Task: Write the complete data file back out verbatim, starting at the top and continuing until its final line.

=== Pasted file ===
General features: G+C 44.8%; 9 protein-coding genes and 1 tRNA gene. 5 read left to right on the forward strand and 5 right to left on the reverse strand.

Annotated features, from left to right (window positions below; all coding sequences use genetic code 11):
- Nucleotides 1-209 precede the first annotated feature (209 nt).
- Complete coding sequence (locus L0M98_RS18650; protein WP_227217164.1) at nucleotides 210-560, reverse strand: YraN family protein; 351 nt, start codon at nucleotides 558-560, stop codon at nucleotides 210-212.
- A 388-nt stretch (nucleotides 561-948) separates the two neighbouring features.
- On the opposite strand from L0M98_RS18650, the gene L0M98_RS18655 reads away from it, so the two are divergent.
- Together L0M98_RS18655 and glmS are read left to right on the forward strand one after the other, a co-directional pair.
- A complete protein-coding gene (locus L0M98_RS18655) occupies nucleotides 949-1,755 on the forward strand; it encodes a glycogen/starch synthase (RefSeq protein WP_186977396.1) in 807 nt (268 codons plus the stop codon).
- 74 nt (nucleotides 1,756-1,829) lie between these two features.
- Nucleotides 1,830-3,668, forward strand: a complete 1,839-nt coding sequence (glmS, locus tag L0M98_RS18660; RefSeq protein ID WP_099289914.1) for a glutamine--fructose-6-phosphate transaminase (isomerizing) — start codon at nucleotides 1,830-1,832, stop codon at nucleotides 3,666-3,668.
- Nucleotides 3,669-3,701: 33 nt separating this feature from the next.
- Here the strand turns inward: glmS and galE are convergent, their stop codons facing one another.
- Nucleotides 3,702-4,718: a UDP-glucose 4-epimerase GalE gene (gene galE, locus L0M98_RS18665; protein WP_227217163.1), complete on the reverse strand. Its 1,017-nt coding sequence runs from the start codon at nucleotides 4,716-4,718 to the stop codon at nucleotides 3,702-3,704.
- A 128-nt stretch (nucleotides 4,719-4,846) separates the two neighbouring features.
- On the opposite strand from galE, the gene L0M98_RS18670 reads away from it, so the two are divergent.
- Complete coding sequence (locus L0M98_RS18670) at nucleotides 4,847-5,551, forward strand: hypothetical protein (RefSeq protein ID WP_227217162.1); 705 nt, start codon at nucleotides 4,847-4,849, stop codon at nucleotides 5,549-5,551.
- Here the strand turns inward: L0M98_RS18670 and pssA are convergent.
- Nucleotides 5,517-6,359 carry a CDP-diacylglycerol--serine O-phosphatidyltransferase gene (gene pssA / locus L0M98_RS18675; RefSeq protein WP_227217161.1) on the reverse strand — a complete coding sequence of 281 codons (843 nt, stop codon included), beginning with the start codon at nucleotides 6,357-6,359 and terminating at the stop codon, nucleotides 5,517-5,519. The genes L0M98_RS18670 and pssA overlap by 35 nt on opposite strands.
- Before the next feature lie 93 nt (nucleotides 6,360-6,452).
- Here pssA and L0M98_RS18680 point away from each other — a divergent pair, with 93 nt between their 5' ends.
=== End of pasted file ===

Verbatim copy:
General features: G+C 44.8%; 9 protein-coding genes and 1 tRNA gene. 5 read left to right on the forward strand and 5 right to left on the reverse strand.

Annotated features, from left to right (window positions below; all coding sequences use genetic code 11):
- Nucleotides 1-209 precede the first annotated feature (209 nt).
- Complete coding sequence (locus L0M98_RS18650; protein WP_227217164.1) at nucleotides 210-560, reverse strand: YraN family protein; 351 nt, start codon at nucleotides 558-560, stop codon at nucleotides 210-212.
- A 388-nt stretch (nucleotides 561-948) separates the two neighbouring features.
- On the opposite strand from L0M98_RS18650, the gene L0M98_RS18655 reads away from it, so the two are divergent.
- Together L0M98_RS18655 and glmS are read left to right on the forward strand one after the other, a co-directional pair.
- A complete protein-coding gene (locus L0M98_RS18655) occupies nucleotides 949-1,755 on the forward strand; it encodes a glycogen/starch synthase (RefSeq protein WP_186977396.1) in 807 nt (268 codons plus the stop codon).
- 74 nt (nucleotides 1,756-1,829) lie between these two features.
- Nucleotides 1,830-3,668, forward strand: a complete 1,839-nt coding sequence (glmS, locus tag L0M98_RS18660; RefSeq protein ID WP_099289914.1) for a glutamine--fructose-6-phosphate transaminase (isomerizing) — start codon at nucleotides 1,830-1,832, stop codon at nucleotides 3,666-3,668.
- Nucleotides 3,669-3,701: 33 nt separating this feature from the next.
- Here the strand turns inward: glmS and galE are convergent, their stop codons facing one another.
- Nucleotides 3,702-4,718: a UDP-glucose 4-epimerase GalE gene (gene galE, locus L0M98_RS18665; protein WP_227217163.1), complete on the reverse strand. Its 1,017-nt coding sequence runs from the start codon at nucleotides 4,716-4,718 to the stop codon at nucleotides 3,702-3,704.
- A 128-nt stretch (nucleotides 4,719-4,846) separates the two neighbouring features.
- On the opposite strand from galE, the gene L0M98_RS18670 reads away from it, so the two are divergent.
- Complete coding sequence (locus L0M98_RS18670) at nucleotides 4,847-5,551, forward strand: hypothetical protein (RefSeq protein ID WP_227217162.1); 705 nt, start codon at nucleotides 4,847-4,849, stop codon at nucleotides 5,549-5,551.
- Here the strand turns inward: L0M98_RS18670 and pssA are convergent.
- Nucleotides 5,517-6,359 carry a CDP-diacylglycerol--serine O-phosphatidyltransferase gene (gene pssA / locus L0M98_RS18675; RefSeq protein WP_227217161.1) on the reverse strand — a complete coding sequence of 281 codons (843 nt, stop codon included), beginning with the start codon at nucleotides 6,357-6,359 and terminating at the stop codon, nucleotides 5,517-5,519. The genes L0M98_RS18670 and pssA overlap by 35 nt on opposite strands.
- Before the next feature lie 93 nt (nucleotides 6,360-6,452).
- Here pssA and L0M98_RS18680 point away from each other — a divergent pair, with 93 nt between their 5' ends.